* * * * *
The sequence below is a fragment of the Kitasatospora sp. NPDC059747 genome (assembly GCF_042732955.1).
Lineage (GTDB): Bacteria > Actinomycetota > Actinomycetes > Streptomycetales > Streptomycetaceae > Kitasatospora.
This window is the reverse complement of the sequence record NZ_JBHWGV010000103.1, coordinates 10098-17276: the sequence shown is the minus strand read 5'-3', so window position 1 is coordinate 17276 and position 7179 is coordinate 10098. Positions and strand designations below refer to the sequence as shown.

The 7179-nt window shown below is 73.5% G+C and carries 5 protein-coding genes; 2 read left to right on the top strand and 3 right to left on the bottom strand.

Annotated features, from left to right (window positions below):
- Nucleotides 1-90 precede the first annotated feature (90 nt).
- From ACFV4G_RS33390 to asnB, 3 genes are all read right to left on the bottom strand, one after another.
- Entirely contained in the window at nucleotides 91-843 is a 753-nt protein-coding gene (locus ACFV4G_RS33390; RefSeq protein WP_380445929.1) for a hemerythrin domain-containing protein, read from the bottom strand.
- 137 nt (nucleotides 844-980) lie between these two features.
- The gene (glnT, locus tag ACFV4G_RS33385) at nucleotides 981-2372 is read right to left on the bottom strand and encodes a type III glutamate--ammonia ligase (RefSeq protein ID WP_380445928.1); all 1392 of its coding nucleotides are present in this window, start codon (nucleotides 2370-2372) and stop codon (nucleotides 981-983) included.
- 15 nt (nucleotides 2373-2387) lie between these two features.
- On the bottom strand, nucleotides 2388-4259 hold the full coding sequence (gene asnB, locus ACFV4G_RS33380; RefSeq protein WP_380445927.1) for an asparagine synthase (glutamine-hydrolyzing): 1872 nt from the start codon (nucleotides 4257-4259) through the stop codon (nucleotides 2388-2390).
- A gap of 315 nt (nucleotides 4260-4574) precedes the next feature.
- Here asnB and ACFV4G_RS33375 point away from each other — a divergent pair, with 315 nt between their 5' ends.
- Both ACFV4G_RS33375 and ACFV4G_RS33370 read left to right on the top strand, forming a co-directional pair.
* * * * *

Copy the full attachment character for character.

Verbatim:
The sequence below is a fragment of the Kitasatospora sp. NPDC059747 genome (assembly GCF_042732955.1).
Lineage (GTDB): Bacteria > Actinomycetota > Actinomycetes > Streptomycetales > Streptomycetaceae > Kitasatospora.
This window is the reverse complement of the sequence record NZ_JBHWGV010000103.1, coordinates 10098-17276: the sequence shown is the minus strand read 5'-3', so window position 1 is coordinate 17276 and position 7179 is coordinate 10098. Positions and strand designations below refer to the sequence as shown.

The 7179-nt window shown below is 73.5% G+C and carries 5 protein-coding genes; 2 read left to right on the top strand and 3 right to left on the bottom strand.

Annotated features, from left to right (window positions below):
- Nucleotides 1-90 precede the first annotated feature (90 nt).
- From ACFV4G_RS33390 to asnB, 3 genes are all read right to left on the bottom strand, one after another.
- Entirely contained in the window at nucleotides 91-843 is a 753-nt protein-coding gene (locus ACFV4G_RS33390; RefSeq protein WP_380445929.1) for a hemerythrin domain-containing protein, read from the bottom strand.
- 137 nt (nucleotides 844-980) lie between these two features.
- The gene (glnT, locus tag ACFV4G_RS33385) at nucleotides 981-2372 is read right to left on the bottom strand and encodes a type III glutamate--ammonia ligase (RefSeq protein ID WP_380445928.1); all 1392 of its coding nucleotides are present in this window, start codon (nucleotides 2370-2372) and stop codon (nucleotides 981-983) included.
- 15 nt (nucleotides 2373-2387) lie between these two features.
- On the bottom strand, nucleotides 2388-4259 hold the full coding sequence (gene asnB, locus ACFV4G_RS33380; RefSeq protein WP_380445927.1) for an asparagine synthase (glutamine-hydrolyzing): 1872 nt from the start codon (nucleotides 4257-4259) through the stop codon (nucleotides 2388-2390).
- A gap of 315 nt (nucleotides 4260-4574) precedes the next feature.
- Here asnB and ACFV4G_RS33375 point away from each other — a divergent pair, with 315 nt between their 5' ends.
- Both ACFV4G_RS33375 and ACFV4G_RS33370 read left to right on the top strand, forming a co-directional pair.